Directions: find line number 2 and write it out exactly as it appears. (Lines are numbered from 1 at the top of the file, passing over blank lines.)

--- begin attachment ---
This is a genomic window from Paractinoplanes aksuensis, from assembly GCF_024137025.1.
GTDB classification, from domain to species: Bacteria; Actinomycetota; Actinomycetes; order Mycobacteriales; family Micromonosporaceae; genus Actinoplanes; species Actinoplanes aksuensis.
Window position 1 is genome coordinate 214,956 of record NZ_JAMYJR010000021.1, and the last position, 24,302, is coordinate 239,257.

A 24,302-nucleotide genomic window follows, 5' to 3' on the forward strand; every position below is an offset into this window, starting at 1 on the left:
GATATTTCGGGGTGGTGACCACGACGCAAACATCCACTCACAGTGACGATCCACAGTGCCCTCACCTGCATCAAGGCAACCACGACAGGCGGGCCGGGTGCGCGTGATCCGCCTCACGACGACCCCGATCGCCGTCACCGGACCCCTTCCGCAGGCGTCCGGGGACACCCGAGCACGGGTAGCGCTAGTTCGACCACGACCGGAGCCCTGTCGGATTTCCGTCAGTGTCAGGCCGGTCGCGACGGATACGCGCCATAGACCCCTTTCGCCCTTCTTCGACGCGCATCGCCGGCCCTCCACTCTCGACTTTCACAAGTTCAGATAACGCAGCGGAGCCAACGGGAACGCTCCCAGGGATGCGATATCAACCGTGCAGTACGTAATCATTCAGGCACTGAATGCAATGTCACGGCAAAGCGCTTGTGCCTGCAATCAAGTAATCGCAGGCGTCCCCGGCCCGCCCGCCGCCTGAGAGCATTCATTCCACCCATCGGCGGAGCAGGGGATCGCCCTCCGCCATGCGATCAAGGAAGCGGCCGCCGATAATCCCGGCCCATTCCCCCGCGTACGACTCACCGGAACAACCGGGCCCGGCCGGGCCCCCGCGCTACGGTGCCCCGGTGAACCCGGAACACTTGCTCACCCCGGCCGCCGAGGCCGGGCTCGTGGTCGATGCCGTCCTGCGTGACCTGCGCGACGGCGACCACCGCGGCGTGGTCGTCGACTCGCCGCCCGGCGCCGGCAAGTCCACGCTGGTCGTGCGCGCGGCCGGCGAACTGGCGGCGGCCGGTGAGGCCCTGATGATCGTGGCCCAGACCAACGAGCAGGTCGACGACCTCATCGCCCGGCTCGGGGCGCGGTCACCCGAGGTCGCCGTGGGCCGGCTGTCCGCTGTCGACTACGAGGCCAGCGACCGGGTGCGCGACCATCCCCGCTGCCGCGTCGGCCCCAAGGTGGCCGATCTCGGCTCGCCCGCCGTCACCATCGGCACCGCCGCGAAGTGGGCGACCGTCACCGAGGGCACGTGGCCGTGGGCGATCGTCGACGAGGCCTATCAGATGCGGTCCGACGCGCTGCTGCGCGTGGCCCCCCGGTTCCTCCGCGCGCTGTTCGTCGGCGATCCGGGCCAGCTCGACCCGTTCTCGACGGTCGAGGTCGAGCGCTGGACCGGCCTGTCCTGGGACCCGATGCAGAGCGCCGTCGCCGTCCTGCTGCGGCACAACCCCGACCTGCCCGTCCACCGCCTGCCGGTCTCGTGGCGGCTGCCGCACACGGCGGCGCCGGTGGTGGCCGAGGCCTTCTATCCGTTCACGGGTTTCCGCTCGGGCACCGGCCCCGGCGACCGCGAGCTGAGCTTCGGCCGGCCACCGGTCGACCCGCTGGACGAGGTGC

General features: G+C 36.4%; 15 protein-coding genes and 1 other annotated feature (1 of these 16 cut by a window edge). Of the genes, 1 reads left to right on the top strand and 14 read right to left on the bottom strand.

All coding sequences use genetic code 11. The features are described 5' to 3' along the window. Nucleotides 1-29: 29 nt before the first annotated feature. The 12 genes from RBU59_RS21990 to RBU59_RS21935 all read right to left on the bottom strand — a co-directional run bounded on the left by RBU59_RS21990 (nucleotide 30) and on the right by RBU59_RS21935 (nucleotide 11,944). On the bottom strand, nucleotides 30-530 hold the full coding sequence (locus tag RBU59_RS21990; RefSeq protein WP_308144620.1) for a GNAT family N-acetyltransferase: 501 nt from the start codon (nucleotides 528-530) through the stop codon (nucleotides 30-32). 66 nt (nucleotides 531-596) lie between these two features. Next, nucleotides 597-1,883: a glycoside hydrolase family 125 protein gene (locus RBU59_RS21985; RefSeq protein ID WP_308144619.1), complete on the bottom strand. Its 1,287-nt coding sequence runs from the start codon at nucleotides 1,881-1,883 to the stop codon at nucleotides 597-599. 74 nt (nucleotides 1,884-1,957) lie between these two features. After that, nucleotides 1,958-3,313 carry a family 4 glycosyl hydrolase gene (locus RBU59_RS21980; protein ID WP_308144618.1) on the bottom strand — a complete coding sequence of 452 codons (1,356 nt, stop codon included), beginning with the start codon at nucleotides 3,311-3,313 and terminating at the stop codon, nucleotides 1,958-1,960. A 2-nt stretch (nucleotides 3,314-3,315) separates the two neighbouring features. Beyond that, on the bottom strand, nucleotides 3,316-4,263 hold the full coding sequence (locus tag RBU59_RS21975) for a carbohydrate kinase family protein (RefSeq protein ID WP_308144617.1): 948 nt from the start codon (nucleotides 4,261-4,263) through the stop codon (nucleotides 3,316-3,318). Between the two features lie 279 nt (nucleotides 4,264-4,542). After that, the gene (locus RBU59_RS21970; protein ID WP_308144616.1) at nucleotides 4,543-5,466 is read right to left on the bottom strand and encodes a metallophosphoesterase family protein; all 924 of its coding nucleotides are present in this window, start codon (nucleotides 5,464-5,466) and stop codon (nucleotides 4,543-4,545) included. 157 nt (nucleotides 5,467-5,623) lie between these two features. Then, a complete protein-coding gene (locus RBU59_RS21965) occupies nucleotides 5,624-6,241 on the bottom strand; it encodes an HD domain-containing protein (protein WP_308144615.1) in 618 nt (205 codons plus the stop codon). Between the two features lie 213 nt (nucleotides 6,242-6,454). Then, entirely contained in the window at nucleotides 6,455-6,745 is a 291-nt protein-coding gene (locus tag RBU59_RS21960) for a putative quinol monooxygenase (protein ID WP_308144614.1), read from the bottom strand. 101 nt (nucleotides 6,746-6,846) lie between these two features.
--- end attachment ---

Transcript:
GTDB classification, from domain to species: Bacteria; Actinomycetota; Actinomycetes; order Mycobacteriales; family Micromonosporaceae; genus Actinoplanes; species Actinoplanes aksuensis.